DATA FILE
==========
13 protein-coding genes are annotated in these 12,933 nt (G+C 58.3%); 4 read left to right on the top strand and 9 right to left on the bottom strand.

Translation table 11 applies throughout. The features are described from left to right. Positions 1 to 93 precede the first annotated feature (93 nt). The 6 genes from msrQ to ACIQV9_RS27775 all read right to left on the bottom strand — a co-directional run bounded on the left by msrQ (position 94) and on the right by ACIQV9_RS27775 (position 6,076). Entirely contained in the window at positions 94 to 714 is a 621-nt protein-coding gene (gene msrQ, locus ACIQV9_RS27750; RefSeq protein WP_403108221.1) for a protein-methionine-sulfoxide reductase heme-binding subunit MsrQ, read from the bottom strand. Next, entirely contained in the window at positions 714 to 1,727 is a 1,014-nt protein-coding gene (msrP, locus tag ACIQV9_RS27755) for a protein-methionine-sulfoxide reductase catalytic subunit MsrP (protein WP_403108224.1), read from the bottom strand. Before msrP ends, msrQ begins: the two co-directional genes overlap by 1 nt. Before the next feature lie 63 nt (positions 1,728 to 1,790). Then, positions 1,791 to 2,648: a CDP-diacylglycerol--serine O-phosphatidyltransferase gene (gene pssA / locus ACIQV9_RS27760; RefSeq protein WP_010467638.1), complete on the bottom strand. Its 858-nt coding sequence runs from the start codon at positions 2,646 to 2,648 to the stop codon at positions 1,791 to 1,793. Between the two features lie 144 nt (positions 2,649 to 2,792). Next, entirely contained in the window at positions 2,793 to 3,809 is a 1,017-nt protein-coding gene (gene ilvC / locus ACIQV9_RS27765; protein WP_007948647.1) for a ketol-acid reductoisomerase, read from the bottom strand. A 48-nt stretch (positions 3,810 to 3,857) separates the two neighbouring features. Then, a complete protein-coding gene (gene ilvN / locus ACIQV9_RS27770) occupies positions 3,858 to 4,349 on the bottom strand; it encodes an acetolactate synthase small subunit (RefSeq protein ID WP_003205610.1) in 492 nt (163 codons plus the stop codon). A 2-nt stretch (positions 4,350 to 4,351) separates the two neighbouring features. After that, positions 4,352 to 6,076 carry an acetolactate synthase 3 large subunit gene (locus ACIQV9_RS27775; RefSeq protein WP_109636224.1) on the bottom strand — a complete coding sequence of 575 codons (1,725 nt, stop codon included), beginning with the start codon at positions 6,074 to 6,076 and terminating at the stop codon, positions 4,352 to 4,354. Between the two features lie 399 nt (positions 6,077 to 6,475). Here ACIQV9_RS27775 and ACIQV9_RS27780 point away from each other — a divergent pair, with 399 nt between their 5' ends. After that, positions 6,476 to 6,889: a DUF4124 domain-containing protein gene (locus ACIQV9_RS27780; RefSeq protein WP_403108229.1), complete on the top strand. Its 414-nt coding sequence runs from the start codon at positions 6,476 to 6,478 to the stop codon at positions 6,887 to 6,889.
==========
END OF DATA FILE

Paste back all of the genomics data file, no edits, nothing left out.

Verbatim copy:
13 protein-coding genes are annotated in these 12,933 nt (G+C 58.3%); 4 read left to right on the top strand and 9 right to left on the bottom strand.

Translation table 11 applies throughout. The features are described from left to right. Positions 1 to 93 precede the first annotated feature (93 nt). The 6 genes from msrQ to ACIQV9_RS27775 all read right to left on the bottom strand — a co-directional run bounded on the left by msrQ (position 94) and on the right by ACIQV9_RS27775 (position 6,076). Entirely contained in the window at positions 94 to 714 is a 621-nt protein-coding gene (gene msrQ, locus ACIQV9_RS27750; RefSeq protein WP_403108221.1) for a protein-methionine-sulfoxide reductase heme-binding subunit MsrQ, read from the bottom strand. Next, entirely contained in the window at positions 714 to 1,727 is a 1,014-nt protein-coding gene (msrP, locus tag ACIQV9_RS27755) for a protein-methionine-sulfoxide reductase catalytic subunit MsrP (protein WP_403108224.1), read from the bottom strand. Before msrP ends, msrQ begins: the two co-directional genes overlap by 1 nt. Before the next feature lie 63 nt (positions 1,728 to 1,790). Then, positions 1,791 to 2,648: a CDP-diacylglycerol--serine O-phosphatidyltransferase gene (gene pssA / locus ACIQV9_RS27760; RefSeq protein WP_010467638.1), complete on the bottom strand. Its 858-nt coding sequence runs from the start codon at positions 2,646 to 2,648 to the stop codon at positions 1,791 to 1,793. Between the two features lie 144 nt (positions 2,649 to 2,792). Next, entirely contained in the window at positions 2,793 to 3,809 is a 1,017-nt protein-coding gene (gene ilvC / locus ACIQV9_RS27765; protein WP_007948647.1) for a ketol-acid reductoisomerase, read from the bottom strand. A 48-nt stretch (positions 3,810 to 3,857) separates the two neighbouring features. Then, a complete protein-coding gene (gene ilvN / locus ACIQV9_RS27770) occupies positions 3,858 to 4,349 on the bottom strand; it encodes an acetolactate synthase small subunit (RefSeq protein ID WP_003205610.1) in 492 nt (163 codons plus the stop codon). A 2-nt stretch (positions 4,350 to 4,351) separates the two neighbouring features. After that, positions 4,352 to 6,076 carry an acetolactate synthase 3 large subunit gene (locus ACIQV9_RS27775; RefSeq protein WP_109636224.1) on the bottom strand — a complete coding sequence of 575 codons (1,725 nt, stop codon included), beginning with the start codon at positions 6,074 to 6,076 and terminating at the stop codon, positions 4,352 to 4,354. Between the two features lie 399 nt (positions 6,077 to 6,475). Here ACIQV9_RS27775 and ACIQV9_RS27780 point away from each other — a divergent pair, with 399 nt between their 5' ends. After that, positions 6,476 to 6,889: a DUF4124 domain-containing protein gene (locus ACIQV9_RS27780; RefSeq protein WP_403108229.1), complete on the top strand. Its 414-nt coding sequence runs from the start codon at positions 6,476 to 6,478 to the stop codon at positions 6,887 to 6,889.